I once saw two different posters depicting runners. One pictured a man confidently running down a sandy beach with the caption,
Failure will never overtake me if my determination to succeed is strong enough.
Now compare this to the second poster I saw. It depicts a runner sitting on a bench in obvious despair, with his head in his hands. The caption reads:
Failure–When your best just isn’t good enough.
On the face of it, these two posters seem at opposite ends of the contemporary focus on self-esteem: high self-esteem vs. low self-esteem. But as strange as it may seem, they are really just two sides of the same coin, because they both have a common focus: SELF. Just as high self-esteem is dressed-up pride, low self-esteem is dressed-up despair.
What’s the point of bringing this up? Because this same kind of self-esteem emphasis may subtlety creep into our children’s ministry. And so often, secular educational philosophy tends to push us in the direction of encouraging higher self-esteem as we teach and interact with children. To that end, important biblical truths become skewed as they put the emphasis in the wrong place…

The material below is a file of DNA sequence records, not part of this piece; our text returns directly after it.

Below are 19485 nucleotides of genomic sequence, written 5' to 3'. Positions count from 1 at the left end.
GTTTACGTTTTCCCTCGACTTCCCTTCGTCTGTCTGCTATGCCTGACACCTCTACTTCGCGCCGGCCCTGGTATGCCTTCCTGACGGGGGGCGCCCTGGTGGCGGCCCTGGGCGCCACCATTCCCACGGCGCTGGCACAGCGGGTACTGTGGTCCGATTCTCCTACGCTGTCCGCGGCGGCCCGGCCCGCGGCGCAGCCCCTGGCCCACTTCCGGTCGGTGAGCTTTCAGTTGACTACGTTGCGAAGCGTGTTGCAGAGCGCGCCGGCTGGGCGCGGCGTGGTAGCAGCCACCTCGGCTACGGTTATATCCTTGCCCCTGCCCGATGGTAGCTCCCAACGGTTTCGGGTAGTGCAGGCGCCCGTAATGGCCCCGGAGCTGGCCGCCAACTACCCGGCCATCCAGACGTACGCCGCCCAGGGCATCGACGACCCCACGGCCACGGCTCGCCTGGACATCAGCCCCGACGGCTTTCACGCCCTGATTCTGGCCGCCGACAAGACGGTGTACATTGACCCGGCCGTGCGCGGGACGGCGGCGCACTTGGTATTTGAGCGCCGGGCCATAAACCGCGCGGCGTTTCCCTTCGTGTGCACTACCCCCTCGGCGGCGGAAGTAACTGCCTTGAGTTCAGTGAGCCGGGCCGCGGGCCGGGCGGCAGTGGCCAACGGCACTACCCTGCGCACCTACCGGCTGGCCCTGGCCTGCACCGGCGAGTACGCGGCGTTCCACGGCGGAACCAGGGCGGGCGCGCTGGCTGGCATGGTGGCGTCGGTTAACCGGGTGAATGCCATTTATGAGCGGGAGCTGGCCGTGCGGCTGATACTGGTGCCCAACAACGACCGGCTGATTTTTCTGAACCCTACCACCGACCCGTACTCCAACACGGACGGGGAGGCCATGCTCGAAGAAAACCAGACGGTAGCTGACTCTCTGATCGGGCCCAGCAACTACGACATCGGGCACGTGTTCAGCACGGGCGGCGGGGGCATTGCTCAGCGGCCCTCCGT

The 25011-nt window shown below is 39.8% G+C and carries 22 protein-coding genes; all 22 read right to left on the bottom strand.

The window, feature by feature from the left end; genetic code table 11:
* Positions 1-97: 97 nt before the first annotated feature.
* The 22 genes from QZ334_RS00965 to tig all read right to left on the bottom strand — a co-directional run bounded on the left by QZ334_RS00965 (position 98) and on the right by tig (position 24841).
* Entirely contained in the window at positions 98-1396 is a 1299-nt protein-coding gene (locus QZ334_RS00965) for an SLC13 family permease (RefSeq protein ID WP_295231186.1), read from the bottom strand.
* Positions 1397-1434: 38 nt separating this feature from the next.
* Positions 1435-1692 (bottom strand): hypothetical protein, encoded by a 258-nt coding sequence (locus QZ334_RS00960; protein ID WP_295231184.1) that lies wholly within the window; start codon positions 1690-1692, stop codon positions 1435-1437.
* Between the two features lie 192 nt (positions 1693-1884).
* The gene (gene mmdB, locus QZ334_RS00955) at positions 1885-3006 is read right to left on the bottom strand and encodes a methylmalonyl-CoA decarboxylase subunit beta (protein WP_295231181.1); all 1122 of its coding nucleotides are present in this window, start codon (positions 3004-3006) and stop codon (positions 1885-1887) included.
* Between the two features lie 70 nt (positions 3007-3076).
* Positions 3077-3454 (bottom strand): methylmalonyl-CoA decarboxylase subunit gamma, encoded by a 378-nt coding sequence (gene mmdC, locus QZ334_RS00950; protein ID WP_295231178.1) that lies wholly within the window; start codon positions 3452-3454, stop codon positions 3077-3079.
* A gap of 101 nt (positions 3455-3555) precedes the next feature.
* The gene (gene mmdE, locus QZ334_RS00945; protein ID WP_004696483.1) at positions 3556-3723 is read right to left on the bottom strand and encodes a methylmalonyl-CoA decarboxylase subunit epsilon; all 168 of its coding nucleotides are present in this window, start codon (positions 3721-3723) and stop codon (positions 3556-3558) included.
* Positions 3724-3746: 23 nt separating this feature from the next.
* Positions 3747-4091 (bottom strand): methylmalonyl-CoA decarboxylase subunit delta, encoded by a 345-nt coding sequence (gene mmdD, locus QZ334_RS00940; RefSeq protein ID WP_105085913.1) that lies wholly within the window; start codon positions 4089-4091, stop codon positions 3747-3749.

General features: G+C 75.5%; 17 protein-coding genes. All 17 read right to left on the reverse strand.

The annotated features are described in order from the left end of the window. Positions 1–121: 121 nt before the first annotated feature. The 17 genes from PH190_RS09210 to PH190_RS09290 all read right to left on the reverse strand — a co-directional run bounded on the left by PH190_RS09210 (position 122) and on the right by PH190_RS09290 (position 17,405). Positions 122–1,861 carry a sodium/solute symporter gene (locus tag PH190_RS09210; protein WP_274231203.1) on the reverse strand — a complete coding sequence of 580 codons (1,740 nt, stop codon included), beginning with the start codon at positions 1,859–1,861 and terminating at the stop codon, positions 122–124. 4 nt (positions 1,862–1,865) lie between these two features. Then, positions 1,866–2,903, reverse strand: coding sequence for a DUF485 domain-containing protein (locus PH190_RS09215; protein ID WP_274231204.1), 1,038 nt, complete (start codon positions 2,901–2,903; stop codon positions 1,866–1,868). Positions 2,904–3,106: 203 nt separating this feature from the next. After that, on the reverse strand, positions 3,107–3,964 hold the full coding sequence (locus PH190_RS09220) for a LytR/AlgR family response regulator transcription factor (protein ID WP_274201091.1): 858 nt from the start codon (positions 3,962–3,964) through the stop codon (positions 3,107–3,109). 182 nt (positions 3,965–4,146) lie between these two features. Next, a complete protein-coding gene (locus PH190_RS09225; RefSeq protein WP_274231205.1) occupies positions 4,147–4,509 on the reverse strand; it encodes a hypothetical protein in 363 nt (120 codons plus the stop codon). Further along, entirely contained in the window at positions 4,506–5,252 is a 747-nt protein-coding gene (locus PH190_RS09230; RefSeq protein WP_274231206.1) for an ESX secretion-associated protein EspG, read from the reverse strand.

God loves ME. God made ME special. God hears ME when I pray. God takes care of ME.
So what’s the solution to this skewed emphasis? Would the goal be to make children feel insignificant and worthless? Here is a quote I have posted before, but it bears repeating and pondering again:
Our aim is not to take a child’s low views of self and replace them with high views of self. Rather our aim is to take a child’s low views of God and replace them with high views of God.
Our aim is not to take a child with little sense of worth and fill him with a great sense of worth.
Rather our aim is to take a child who by nature makes himself the center of the universe and show him that he was made to put God at the center of the universe and get joy not from seeing his own tiny worth, but from knowing Christ who is of infinite worth.
(from John Piper’s sermon, “Predestined for Adoption to the Praise of His Glory,” ©2015 Desiring God Foundation, desiringGod.org)
(Image courtesy of puttsk at FreeDigitalPhotos.net.)